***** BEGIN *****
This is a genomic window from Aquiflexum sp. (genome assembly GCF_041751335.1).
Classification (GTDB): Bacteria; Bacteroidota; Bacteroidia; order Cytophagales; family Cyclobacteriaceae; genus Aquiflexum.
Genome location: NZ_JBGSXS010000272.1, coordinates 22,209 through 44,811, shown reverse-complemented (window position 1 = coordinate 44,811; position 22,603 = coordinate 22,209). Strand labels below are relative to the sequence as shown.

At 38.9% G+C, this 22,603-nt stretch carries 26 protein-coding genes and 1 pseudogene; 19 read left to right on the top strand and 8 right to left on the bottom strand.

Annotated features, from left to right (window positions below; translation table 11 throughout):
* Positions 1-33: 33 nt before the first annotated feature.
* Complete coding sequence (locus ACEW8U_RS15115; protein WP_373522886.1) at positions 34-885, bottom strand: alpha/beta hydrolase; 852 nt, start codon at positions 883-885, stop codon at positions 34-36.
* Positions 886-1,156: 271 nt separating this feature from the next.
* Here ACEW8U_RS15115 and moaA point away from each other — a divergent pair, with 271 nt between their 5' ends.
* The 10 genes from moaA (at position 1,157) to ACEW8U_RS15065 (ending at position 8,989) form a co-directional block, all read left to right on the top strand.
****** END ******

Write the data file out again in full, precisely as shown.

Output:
This is a genomic window from Aquiflexum sp. (genome assembly GCF_041751335.1).
Classification (GTDB): Bacteria; Bacteroidota; Bacteroidia; order Cytophagales; family Cyclobacteriaceae; genus Aquiflexum.
Genome location: NZ_JBGSXS010000272.1, coordinates 22,209 through 44,811, shown reverse-complemented (window position 1 = coordinate 44,811; position 22,603 = coordinate 22,209). Strand labels below are relative to the sequence as shown.

At 38.9% G+C, this 22,603-nt stretch carries 26 protein-coding genes and 1 pseudogene; 19 read left to right on the top strand and 8 right to left on the bottom strand.

Annotated features, from left to right (window positions below; translation table 11 throughout):
* Positions 1-33: 33 nt before the first annotated feature.
* Complete coding sequence (locus ACEW8U_RS15115; protein WP_373522886.1) at positions 34-885, bottom strand: alpha/beta hydrolase; 852 nt, start codon at positions 883-885, stop codon at positions 34-36.
* Positions 886-1,156: 271 nt separating this feature from the next.
* Here ACEW8U_RS15115 and moaA point away from each other — a divergent pair, with 271 nt between their 5' ends.
* The 10 genes from moaA (at position 1,157) to ACEW8U_RS15065 (ending at position 8,989) form a co-directional block, all read left to right on the top strand.